Volume 119 Number 5

Clinical and laboratory observations

7 6"I

T a b l e I. Relative risk of hepatoblastoma in FAP for subjects from birth through 4 years of age with adjustment for race, age, gender, and calendar time Age (yr)


Observed hepatoblastomas (No.)




RR (O/E) 846.92

Rate per 105 person-years

95% Cl 230.4-2168.1


CI, Confidenceinterval;O/E, observed/expectedratio; RR, relativerisk.

T a b l e II. Patients from Johns Hopkins Registry at risk for or affected with FAP in whom hepatoblastoma developed

Patient No.

Age at Dx of hepatoblastoma (yr)



Pedigree dx

1 2 3 4 5 6 7

0.1 0.7 1.4 2.5 3.4 3.8 4.6




Affected parent

Age at Dx of polyposls (yr)

Last contact (age in yr)

Father Mother Father Mother Father Father Father

-13.6 18.0 -----

Dead (0.1) Alive (20.7) Alive (22.0) Dead (5.3) Dead (3.4) Dead (3.8) Dead (6.1)

DX, Diagnosis. *Gardner syndrome(FAP with extraintestinalmanifestations). tFamiliaI polyposls(FAP without extraintestinaImanifestations).

the magnitude of the risk of hepatoblastoma in FAP pedigrees.

METHODS Data were collected from the Johns Hopkins Polyposis Registry, which contains 197 pedigrees with FAP. Information on all registry subjects was obtained through chart review and was subsequently computerized with a dBase III Plus software program (Ashton-Tate, Torrance, Calif.). The diagnosis of hepatoblastoma in the study population was verified by review of the original pathology slides (n = 6) or by report if the original slides were not available (n = 1).

For risk assessment, patients with FAP and their firstdegree relatives were considered at risk for hepatoblastoma from birth through 4 years of age, because hepatoblastoma almost never occurs after the age of 5 years. 2 Observation time was through 4 years of age or until date of last contact, death, date of diagnosis of hepatoblastoma, or closing date of the study. The period for analysis started Jan. 1, 1969, and ended Dec. 3 l, 1987. These dates were chosen because population rates of cancer for comparison were available from Surveillance, Epidemiology, and End Results (SEER) 5 only for this period. Thus three of seven registry patients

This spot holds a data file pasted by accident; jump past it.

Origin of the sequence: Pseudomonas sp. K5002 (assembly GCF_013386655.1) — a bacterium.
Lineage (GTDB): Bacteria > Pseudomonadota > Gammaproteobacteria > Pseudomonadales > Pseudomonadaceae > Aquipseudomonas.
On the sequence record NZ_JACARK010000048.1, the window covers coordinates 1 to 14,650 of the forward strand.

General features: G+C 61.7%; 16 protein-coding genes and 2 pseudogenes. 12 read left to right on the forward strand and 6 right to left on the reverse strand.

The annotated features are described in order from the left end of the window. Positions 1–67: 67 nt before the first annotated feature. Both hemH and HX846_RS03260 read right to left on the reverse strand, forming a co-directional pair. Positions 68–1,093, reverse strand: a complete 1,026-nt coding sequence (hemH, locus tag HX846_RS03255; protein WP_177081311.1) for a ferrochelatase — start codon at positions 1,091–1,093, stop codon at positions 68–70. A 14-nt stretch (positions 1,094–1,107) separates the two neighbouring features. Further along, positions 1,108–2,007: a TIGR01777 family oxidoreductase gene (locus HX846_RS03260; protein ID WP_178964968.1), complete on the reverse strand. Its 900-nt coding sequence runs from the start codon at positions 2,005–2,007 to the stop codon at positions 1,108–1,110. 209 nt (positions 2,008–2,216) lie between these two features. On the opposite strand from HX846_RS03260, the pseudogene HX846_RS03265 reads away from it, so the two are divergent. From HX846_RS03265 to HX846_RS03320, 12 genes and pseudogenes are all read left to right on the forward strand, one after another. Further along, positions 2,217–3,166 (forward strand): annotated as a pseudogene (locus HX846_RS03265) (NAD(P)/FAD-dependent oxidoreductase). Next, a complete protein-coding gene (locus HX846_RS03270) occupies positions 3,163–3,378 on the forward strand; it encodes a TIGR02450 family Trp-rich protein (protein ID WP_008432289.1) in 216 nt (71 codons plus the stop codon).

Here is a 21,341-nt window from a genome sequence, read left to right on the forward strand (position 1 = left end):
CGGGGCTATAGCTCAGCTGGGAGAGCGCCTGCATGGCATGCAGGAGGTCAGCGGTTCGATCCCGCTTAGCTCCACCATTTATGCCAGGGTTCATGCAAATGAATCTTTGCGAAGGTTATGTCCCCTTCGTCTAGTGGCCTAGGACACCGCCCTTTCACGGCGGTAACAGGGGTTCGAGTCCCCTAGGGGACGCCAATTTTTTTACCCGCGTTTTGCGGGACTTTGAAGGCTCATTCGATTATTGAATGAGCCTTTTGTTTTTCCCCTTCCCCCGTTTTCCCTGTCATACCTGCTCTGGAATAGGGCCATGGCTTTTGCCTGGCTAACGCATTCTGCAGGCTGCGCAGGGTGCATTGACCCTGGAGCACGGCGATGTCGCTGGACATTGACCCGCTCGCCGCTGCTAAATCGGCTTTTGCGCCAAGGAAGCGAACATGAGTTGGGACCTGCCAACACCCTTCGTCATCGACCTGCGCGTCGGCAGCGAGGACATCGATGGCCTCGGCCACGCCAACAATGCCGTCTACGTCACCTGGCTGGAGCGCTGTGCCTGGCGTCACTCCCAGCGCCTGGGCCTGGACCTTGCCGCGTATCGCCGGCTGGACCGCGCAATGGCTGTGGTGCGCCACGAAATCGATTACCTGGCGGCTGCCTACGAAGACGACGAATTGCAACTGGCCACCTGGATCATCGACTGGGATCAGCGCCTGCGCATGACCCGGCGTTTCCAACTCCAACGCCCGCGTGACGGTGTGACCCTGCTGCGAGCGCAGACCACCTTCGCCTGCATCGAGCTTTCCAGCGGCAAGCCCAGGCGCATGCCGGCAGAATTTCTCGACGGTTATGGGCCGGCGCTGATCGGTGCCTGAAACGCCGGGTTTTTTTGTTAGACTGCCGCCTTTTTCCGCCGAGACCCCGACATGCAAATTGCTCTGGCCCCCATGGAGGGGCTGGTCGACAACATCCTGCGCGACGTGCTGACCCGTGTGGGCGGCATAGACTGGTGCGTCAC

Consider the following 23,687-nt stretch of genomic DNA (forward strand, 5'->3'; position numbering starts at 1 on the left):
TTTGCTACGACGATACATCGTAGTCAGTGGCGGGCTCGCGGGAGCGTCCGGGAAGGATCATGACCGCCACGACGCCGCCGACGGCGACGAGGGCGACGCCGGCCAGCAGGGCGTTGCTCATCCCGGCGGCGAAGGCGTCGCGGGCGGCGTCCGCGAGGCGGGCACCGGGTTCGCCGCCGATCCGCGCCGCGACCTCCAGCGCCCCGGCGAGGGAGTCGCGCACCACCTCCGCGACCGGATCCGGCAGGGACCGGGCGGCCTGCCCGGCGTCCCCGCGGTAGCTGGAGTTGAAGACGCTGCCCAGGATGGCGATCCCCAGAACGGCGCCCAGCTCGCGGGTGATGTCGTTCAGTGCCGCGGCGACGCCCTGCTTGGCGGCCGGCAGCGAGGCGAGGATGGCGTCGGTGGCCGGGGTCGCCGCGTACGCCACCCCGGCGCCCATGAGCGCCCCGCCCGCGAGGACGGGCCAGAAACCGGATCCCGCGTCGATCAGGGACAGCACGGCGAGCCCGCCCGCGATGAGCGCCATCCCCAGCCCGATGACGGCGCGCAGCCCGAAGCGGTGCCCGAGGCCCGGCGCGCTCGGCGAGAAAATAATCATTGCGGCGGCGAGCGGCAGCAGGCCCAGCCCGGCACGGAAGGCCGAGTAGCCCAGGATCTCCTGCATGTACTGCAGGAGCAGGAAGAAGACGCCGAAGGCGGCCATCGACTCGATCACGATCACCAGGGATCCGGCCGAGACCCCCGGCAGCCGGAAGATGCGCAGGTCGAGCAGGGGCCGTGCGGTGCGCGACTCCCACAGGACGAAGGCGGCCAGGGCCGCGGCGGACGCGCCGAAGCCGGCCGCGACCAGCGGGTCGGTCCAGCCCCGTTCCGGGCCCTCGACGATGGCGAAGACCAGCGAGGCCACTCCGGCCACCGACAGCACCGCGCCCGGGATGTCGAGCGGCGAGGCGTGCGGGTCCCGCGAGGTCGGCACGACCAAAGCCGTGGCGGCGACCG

with hepatoblastoma diagnosed before 1969 were excluded from relative risk analysis. Person-years at risk were calculated according to gender-, race-, and age-specific categories through 4 years of age during subsequent 5-year calendar periods of observation with the use of a Fortran computer program. 6 We computed the ratio of observed tUmors to the expected number with 95% confidence limits, assuming a Poisson distribution.6, 7 This observed/expected ratio indicated the relative risk and compared the hepatoblastoma incidence in the study population with that in the general population, and is adjusted for race, age, gender, and also calendar time (to account for possible secular trends). RESULTS The person-year analysis covered 1220 person-years of follow-up (Table I). A highly significant relative risk of hepatoblastoma (847-fold) was observed for those affected by and at risk for FAP from birth through 4 years of age. Because of the relatively small number of cases observed, the 95% confidence interval is wide, indicating that the estimate is imprecise. The incidence rate of hepatoblastoma from birth through 4 years of age in the study population was 328 in 100,000 person-years (1/305 person-years). Table II lists the patients with hepatoblastoma in the


Clinical and laboratory observations